Additional guidance exists for healthcare facilities and “high-risk industries,” which include manufacturing, meat processing, retail and grocery stores and transit, among other industries.
Coupled with Biden’s executive order mandating vaccination across federal agencies and the proposed “vaccination or weekly testing” mandate at large employers, these state-specific rules mean that employment lawyers will need to make sure employers are positioned to implement all the new COVID-19 requirements.
“It’s our job as employment lawyers to say ‘look, this is a roadmap and these are here to give you some clear rules and some clear direction as to what to do,’” Payne-Maddalena said.
Despite the attention Biden’s executive order is getting, it remains unclear how portions of Biden’s vaccinate plan will be implemented. Laura D. Windsor and David C. Burton, employment law attorneys at Williams Mullen, wrote on the firm’s website that employers should be “prepared to weave their compliance with the DOLI Virginia Standard in with the anticipated new [Occupational Safety and Health Administration] Emergency Standard and Executive Orders.”
With the exception of the implementation of required trainings, the vast majority of the updated state requirements are effective immediately. As such, Payne-Maddalena says it is important for employers to review the standards to avoid potential violations.
“There are potential ramifications [for violating the standards],” she said. “There could be investigations, or there could be citations and fines for violations in certain situations.”
While the updates to the standards are lengthy and can seem daunting, Payne-Maddalena said they could help employers who may have had issues in the past with implementing COVID-19 safety requirements.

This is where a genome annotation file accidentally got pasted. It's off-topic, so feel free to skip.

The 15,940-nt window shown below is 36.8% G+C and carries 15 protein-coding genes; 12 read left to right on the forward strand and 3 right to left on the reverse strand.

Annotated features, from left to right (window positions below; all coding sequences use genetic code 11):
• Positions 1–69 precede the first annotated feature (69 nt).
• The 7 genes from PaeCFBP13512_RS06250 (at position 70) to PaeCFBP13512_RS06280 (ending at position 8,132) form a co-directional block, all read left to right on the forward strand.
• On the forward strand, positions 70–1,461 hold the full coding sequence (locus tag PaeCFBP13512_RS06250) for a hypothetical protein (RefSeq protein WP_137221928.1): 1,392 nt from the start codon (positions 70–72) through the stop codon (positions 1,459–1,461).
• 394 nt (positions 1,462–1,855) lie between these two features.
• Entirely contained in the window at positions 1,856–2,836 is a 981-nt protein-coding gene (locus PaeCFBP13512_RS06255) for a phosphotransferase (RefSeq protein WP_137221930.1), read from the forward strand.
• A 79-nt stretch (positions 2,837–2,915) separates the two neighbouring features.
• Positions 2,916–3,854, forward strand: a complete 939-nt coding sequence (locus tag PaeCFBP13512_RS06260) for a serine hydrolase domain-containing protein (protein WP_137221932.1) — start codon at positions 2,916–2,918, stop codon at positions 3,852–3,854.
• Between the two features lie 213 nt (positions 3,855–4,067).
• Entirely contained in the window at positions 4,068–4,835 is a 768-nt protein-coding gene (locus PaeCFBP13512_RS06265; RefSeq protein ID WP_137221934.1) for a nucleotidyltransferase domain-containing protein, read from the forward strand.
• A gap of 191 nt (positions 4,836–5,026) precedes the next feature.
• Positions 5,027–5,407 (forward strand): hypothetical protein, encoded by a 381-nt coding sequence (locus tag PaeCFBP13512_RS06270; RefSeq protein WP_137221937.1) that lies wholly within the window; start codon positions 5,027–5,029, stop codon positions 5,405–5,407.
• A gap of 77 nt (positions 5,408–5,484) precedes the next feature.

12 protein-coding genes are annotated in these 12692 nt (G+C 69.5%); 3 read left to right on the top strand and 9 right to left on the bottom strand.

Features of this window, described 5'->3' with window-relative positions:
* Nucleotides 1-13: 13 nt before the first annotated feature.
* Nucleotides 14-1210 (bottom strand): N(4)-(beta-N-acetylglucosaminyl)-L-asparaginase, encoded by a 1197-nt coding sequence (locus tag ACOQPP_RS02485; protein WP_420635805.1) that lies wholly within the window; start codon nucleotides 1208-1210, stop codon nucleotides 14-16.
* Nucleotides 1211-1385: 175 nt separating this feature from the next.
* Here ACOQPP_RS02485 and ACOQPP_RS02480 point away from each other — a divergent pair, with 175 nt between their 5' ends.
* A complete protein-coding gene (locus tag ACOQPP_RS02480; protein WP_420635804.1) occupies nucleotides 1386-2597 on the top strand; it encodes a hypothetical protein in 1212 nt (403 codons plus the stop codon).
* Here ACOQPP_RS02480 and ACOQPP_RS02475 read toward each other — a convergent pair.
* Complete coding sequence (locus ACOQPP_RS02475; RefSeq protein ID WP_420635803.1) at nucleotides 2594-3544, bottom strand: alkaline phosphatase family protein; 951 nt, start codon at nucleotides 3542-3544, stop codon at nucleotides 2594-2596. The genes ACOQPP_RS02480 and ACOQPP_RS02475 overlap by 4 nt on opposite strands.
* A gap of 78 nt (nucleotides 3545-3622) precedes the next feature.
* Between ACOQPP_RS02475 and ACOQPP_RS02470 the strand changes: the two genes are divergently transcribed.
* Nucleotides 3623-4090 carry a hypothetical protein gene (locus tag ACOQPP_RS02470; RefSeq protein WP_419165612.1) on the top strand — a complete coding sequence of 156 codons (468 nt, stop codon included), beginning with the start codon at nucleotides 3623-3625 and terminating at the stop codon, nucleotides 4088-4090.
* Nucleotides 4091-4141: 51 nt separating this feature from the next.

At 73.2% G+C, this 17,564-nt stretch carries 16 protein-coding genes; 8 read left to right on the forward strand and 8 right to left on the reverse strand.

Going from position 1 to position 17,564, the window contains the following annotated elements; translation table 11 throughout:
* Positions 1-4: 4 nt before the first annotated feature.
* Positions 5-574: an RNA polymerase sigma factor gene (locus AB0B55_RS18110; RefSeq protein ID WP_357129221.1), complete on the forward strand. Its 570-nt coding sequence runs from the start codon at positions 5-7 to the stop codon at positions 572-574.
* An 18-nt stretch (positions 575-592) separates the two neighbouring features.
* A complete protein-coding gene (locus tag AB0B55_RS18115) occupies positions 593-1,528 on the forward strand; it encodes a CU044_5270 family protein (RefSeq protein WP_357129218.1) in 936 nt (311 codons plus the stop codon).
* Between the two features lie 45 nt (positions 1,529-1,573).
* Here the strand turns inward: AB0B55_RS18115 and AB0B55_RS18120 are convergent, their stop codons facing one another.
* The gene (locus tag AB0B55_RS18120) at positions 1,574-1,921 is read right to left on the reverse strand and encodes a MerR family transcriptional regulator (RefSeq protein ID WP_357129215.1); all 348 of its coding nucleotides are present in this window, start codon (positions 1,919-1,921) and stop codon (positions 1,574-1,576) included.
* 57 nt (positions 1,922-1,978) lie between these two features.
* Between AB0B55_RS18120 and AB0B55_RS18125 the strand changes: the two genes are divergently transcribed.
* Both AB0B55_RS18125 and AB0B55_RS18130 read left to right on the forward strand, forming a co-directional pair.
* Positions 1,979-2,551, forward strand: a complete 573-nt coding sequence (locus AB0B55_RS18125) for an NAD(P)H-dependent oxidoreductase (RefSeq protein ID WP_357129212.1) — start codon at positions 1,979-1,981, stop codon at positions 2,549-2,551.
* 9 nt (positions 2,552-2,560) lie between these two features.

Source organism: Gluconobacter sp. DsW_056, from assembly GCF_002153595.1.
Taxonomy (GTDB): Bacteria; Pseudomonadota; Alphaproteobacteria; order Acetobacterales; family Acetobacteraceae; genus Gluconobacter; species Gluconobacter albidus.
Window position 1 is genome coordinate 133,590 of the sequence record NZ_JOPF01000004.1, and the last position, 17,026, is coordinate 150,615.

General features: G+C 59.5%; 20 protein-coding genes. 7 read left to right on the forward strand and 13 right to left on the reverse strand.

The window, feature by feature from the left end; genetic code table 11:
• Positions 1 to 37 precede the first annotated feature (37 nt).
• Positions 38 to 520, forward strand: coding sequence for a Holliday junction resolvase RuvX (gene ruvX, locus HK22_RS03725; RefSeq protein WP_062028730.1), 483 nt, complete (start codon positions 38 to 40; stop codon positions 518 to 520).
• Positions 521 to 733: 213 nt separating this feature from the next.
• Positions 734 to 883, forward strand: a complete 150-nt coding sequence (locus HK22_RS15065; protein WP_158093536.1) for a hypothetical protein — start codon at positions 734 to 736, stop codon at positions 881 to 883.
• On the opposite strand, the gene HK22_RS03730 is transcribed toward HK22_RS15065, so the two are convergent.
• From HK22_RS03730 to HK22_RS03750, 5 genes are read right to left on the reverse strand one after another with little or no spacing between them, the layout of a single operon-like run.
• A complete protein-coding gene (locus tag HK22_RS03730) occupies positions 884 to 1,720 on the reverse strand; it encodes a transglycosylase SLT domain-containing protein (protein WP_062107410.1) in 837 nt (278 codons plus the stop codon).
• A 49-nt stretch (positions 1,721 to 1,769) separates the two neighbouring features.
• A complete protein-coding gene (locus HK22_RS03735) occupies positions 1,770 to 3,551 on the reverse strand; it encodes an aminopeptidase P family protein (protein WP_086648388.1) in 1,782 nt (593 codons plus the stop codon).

“It’s … very helpful for employers that they can now tell their employees that these are state requirements and they have to follow them. So, it takes a lot of the pressure in that way off of employer’s shoulders,” Payne-Maddalena said.
She added that despite the standards not implementing vaccine mandates, some employers may see fit to do so within their own firms.
“I can certainly see some employers out there saying that at this point, there is a cost benefit analysis that needs to be made as to whether or not they do want to start putting vaccination requirements in place when it comes to COVID-19,” Payne-Maddalena said.
As for what employment law attorneys should do now, she said attorneys should advise their clients on the importance of documenting what they do to implement the DOLI regulations. That documentation can aid employers who may come under investigation by the Virginia Department of Labor. She also added that due to the timing of these regulations, which were unveiled the same day as the federal announcements, some employers and attorneys may be unaware of what has changed.
“The reality is that the states are continuing to put out new standards,” Payne-Maddalena said. “Don’t sleep on the states. They’re still doing a lot to supplement, bolster or create rules that may cover more employers …than some of the new federal rules that are coming out.”